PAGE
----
Built to house the New York City Pavilion for the 1939 World’s Fair, whose theme was “World of Tomorrow,” the now nearly 75-year-old Queens Museum of Art building has certainly seen its share of yesterdays. It was a recreation center, a home to the General Assembly of the newly formed United Nations from 1946 to 1950, a pavilion once again for the 1964 World’s Fair, and for much of the period since then, divided up into an art museum and an ice skating rink.
Plans to have the museum take over the entirety of the 105,000-square-foot limestone colonnaded structure have had an equally intriguing, and seemingly just as lengthy history. In 2001, Eric Owen Moss’s proposal to surgically remove the central portion of the building and re-enclose it with an undulating glass “drape” won a design competition for the museum’s expansion. The arrival of new museum executive director Tom Finkelpearl, however, saw the departure of Moss and the introduction of a far less radical expansion scheme which, since 2005, has been carried out by the New York office of Grimshaw with executive architect Ammann & Whitney. Original plans to begin construction by 2007 were delayed several times, with groundbreaking not taking place until 2011.
This Saturday, the multi-faceted institution—rebranded as Queens Museum to reflect its dedication not only to contemporary art, but also history, education, and community outreach—at last opens to the public following a two-and-a-half-year, $69 million construction project and a ribbon-cutting ceremony last week presided over by outgoing New York City mayor Michael Bloomberg, who called supporting cultural institutions “essential” to the five borough economic plan he’s touted since taking office 12 years ago.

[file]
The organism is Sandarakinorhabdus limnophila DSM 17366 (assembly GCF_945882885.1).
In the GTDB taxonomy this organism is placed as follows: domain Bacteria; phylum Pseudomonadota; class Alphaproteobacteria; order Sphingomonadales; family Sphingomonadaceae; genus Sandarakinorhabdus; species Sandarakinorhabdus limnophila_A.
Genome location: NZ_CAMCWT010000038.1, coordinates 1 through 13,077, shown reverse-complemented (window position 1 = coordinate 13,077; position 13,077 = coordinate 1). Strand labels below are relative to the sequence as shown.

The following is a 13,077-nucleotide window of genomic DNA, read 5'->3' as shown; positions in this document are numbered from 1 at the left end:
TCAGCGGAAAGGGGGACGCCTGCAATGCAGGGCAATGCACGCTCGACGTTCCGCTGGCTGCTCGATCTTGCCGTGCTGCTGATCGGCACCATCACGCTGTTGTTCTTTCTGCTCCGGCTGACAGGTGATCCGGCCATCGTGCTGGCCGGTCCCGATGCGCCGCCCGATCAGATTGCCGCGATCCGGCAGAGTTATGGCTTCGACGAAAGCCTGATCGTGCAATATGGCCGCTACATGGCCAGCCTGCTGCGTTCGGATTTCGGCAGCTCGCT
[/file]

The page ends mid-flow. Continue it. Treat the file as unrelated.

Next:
For his part, Finkelpearl stressed the museum’s commitment to “openness,” both figuratively and physically in the design of the space. The main feature of the Grimshaw design is a 30-foot-tall daylight-diffusing structure, referred to as the “lantern,” suspended from a new skylight over the central, large works gallery. A suite of smaller galleries for more light-sensitive works surrounds the central gallery, with louvers to control daylight levels. (For details on the daylighting scheme, see this story from 2008, shortly after Grimshaw developed the scheme.)
“Our goal for the design was to reinforce the mission of the museum within a historic building that has an architectural quality of its own,” says Grimshaw partner-in-charge Mark Husser.
The design also reconnects with the surrounding Flushing Meadows Corona Park by shifting the main entrance to the west façade, in axis with views to the Unisphere, an iconic remnant of the 1964 fair in the shape of a giant globe. The west façade is also the location of Grimshaw’s other main intervention. Visible from the Grand Central Parkway, the architects inserted a sculptural metal entry canopy and a series of glass panels equipped with programmable LED lighting which spans the length of the building.
One thing that hasn’t changed—the nearly 10,000-square-foot Panorama of the City of New York. The largest architectural scale model in the world is still on view, and remains the jewel in the crown of the Queens Museum’s collection.